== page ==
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Thursday, August 23, 2018

Can I Touch Your Hair: Poems of Race, Mistakes, and Friendship. Written by Irene Latham and Charles Waters, with illustrations by Sean Qualls and Selina Alko. Carolrhoda Books, Lerner. Thomas Allen & Son. 2018. $25.99 ages 8 and up

"How many poems?
someone asks.
About what? 
Do they have to be true? 

Mrs. Vandenberg
holds up her hand.
Write about anything! 
It's not black and white. 

But it is. "

Charles is black. Irene is white. They are the last two students to partner up for the 'Poem Project.' On the opening page, and facing each other, the two react in poetry to Mrs. Vandenberg's announcement about picking partners for the assigned project. They do not know each other well. Charles has some suggestions for getting started with poems about shoes, hair, and then maybe school and church. It is a place to start!

In following pages, they compare their experiences. It is quite the inventive way to show perspective, and gives readers much to ponder. The poems and authors face each other with each turn of the page. The topics are wide-ranging and of interest to the intended audience. They include: shoes, hair, church, beach, horseback riding, playground, geography, best and worst dinner conversation, apology. They touch on complicated issues such as slavery and police brutality as well.

The two find commonalities when they talk about their love of reading and facing the difficulties inherent in finding true friends. In these poems that capture clear thoughts on identity and race, they confront their own feelings and perceptions. We all face challenges. It's important to talk about them. We need hard conversations to start and then keep them going. Only in the true acceptance of our differences can we find the many similarities.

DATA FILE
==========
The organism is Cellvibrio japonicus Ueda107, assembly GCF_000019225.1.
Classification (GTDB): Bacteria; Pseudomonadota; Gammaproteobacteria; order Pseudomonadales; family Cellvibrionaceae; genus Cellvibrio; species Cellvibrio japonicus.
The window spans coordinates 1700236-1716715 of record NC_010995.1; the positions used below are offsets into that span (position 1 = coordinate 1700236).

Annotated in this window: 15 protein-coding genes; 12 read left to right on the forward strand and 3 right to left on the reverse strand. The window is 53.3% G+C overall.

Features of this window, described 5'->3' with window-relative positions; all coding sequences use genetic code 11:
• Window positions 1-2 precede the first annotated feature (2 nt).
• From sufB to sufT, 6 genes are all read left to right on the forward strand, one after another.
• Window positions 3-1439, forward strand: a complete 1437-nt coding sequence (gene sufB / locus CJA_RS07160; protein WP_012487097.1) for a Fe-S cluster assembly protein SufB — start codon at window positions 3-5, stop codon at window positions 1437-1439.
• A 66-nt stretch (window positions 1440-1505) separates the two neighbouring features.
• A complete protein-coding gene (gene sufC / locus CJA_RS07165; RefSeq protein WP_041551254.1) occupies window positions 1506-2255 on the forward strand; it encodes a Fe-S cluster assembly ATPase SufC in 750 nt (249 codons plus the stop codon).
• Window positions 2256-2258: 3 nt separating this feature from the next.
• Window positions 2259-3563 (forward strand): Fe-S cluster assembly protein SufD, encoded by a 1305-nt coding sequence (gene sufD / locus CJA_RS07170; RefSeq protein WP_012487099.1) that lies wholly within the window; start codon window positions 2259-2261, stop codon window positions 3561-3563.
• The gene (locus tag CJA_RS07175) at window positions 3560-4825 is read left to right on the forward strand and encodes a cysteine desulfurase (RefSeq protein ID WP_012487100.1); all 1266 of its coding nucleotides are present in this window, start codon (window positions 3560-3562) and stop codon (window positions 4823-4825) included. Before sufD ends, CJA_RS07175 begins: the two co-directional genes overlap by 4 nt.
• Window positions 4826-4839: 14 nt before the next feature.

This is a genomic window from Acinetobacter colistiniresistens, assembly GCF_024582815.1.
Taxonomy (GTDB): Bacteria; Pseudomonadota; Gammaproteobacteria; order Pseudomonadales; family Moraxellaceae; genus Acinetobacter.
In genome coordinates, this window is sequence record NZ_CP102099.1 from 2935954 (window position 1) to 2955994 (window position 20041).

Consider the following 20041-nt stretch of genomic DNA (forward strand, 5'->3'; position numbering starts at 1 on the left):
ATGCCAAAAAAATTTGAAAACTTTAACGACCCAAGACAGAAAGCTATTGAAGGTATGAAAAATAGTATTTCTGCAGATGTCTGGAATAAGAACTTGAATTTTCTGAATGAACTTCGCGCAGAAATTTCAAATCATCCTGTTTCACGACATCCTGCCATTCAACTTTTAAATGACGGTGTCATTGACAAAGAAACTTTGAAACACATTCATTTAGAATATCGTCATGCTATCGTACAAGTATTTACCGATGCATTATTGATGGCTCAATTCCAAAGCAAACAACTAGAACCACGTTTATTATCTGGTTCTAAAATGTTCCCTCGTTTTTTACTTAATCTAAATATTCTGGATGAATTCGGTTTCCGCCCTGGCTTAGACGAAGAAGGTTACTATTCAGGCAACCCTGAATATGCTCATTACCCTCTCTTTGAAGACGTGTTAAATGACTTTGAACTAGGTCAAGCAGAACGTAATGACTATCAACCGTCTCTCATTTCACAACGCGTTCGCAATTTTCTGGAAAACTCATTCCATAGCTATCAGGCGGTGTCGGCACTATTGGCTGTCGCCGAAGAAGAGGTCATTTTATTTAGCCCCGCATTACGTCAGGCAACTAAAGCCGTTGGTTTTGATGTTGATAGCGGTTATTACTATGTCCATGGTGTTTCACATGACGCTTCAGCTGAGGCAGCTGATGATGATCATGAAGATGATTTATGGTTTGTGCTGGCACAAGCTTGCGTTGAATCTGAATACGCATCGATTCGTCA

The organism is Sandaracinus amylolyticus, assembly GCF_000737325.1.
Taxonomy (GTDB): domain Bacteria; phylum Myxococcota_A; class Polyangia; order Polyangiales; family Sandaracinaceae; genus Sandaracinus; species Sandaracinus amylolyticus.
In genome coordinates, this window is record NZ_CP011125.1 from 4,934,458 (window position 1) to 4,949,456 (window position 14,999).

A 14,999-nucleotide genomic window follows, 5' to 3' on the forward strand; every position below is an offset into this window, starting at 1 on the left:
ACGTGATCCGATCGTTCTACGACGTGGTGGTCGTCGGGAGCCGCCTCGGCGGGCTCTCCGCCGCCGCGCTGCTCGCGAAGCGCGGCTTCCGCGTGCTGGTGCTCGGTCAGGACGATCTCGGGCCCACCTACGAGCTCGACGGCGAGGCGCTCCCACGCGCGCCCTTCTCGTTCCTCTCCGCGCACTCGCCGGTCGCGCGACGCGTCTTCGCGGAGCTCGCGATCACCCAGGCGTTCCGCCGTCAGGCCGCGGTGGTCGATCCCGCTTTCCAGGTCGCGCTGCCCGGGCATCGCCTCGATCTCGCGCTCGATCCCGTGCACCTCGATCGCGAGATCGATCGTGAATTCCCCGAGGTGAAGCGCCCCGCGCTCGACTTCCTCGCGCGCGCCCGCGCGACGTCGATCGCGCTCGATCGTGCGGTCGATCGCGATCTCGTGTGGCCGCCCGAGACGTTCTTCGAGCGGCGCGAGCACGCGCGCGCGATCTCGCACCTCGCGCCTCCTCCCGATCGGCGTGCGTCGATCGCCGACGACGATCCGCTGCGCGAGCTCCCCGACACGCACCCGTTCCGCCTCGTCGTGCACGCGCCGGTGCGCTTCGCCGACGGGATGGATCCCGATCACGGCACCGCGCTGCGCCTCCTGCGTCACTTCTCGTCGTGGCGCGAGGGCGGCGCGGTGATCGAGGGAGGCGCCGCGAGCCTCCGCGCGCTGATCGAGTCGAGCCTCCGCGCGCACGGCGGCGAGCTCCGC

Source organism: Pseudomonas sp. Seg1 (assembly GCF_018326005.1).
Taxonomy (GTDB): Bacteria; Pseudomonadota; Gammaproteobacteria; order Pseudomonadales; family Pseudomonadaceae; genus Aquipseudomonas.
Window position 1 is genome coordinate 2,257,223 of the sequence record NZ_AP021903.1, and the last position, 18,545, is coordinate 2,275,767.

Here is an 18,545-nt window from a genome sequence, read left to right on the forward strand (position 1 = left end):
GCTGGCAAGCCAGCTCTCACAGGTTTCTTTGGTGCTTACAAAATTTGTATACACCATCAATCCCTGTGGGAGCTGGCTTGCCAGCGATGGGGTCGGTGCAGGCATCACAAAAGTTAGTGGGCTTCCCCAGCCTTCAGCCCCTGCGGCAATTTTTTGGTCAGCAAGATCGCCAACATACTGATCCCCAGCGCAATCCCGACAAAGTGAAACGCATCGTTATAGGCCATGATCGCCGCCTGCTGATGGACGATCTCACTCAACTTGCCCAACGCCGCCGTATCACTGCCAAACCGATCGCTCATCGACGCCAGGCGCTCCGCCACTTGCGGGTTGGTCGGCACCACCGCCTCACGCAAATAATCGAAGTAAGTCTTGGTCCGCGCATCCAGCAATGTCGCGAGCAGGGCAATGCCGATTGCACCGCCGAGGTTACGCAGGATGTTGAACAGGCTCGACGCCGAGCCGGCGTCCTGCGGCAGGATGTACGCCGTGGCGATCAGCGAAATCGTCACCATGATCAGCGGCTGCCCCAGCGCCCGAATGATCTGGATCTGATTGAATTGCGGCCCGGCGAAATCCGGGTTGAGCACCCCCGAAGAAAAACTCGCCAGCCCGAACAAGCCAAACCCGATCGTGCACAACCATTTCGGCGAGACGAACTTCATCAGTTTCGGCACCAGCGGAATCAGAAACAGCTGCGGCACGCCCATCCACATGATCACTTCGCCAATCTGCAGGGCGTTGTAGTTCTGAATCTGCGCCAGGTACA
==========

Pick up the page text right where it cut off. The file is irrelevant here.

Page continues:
"Bedtime Reading
After homework
I read The Black Stallion 
for the third time.

I imagine I'm Alec,
coaxing that horse
with seaweed.

and it's me
the stallion is saving
when he stomps
out the snake.

When I find
a note from Shonda
tucked inside the pages,
I can't wait to tell Charles.

Sorry for freezing you 
out of freeze dance, it says.

I smile
the same way Alec does
when the stallion
nuzzles him
for the very first time."


Irene and I stand in line, cradling our book like
newborn kittens. We can't stop smiling.
We're about to meet an author, her name is Nikki Grimes.
We both love her book about kids in someplace called
the Bronx going through life's ups and downs, like us.
I tell Irene that with her beaded earrings, twisty curls, and full lips,
Ms. Grimes is a mirror image of my Auntie Jackie. Irene whispers
when she grows up, she's going to be a writer, go to schools, and sign books.
Mrs. Vanderberg says, " Ms. Grimes, I'd like you to meet
two of your biggest fans," and our faces briefly turn crimson.
Her bracelets jangle as she shakes our hands, takes our books,
then dashes off her name in perfect cursive.
Skipping back to class, Irene and I high-five each other
while our classmates stare at us like we're Martians."

Candid, contemporary and critical to having readers think and talk about issues of importance to each of us, this book needs to be shared in families, classrooms, and school libraries. It is an important addition for an collection.

The artwork by Sean Qualls and Selina Alko is created using varied media - acrylic paint, colored pencil and collage. They perfectly match their art to the text on the page, assuring understanding and allowing readers to see how similar the two writers are. Every image begs attention, and is worthy of a close look.

The author and illustrator notes that follow are thorough and enlightening.

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